Oil plunge leaves just two strong currencies

January 29, 2015 09:31 AM

The Singapore dollar is the latest currency to register a sharp unexpected drop following action from the Monetary Authority of Singapore to ease monetary policy, which is fast leaving the United States and Switzerland as the only two countries not trying to devalue their currencies. 
The question is – how long will that last for? 
Many of the recent moves and talk from central banks in Canada, Eurozone, Australia and India have been a reaction to falling prices of oil and other major commodities. Japan, meanwhile has fully engaged in debasing JPY for some time. So many countries pursuing action to keep their currencies weak only piles more upward pressure on those that are not subject to such policies – namely the U.S. doolar  and the Swiss franc.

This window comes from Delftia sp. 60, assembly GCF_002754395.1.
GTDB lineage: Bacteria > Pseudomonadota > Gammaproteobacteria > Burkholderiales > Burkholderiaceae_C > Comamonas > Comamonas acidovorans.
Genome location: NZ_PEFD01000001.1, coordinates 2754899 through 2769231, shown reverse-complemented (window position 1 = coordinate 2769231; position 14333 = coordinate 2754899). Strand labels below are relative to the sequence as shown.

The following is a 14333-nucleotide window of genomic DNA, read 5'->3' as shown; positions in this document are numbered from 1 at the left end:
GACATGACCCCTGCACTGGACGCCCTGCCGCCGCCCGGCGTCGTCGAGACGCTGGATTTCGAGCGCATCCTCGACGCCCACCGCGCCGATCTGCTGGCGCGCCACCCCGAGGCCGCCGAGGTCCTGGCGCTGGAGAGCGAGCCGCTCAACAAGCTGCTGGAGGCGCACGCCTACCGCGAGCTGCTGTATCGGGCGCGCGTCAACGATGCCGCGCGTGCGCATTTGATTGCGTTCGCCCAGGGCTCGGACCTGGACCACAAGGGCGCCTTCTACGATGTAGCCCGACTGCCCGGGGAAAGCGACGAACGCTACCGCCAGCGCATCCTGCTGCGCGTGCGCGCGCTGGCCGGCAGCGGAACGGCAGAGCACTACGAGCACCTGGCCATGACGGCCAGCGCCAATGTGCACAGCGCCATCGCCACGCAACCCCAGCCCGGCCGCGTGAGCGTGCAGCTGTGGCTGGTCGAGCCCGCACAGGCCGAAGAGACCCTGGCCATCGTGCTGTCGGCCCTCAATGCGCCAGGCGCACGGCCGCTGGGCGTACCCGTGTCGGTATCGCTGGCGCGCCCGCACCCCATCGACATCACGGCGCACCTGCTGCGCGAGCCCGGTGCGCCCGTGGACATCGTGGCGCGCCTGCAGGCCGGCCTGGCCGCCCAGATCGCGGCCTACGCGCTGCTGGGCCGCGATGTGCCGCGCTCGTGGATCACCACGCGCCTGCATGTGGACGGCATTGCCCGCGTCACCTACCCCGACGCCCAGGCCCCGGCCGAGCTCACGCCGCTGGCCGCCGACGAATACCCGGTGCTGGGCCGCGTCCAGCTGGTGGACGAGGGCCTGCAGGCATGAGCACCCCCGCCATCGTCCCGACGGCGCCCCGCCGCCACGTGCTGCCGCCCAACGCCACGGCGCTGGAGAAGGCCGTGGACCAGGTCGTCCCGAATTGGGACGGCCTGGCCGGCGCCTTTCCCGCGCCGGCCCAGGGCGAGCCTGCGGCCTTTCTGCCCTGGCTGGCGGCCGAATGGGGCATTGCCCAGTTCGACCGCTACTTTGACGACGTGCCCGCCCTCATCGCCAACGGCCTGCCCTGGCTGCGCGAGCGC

The U.S. Federal Reserve has been priming the markets for a rate rise for some time now, which along with the end of its quantitative easing program has sent USD soaring. Looking at the history of the USD – extended multi-year rallies have happened before. A major one occurred in the late nineties and especially during the early to mid eighties when it soared. On the both occasions aggressively tightening monetary policy was a major driver. 

EUR/USD – How much lower will U.S. authorities tolerate? 

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About the Author

Justin Pugsley is the forex and gold markets analyst for New Zealand-based trading platform provider MahiFX. He is a keen student of markets, economics and history. Prior to working with MahiFX, Justin worked for a number of leading media organisations such as Thomson-Reuters and Dow Jones/Wall Street Journal.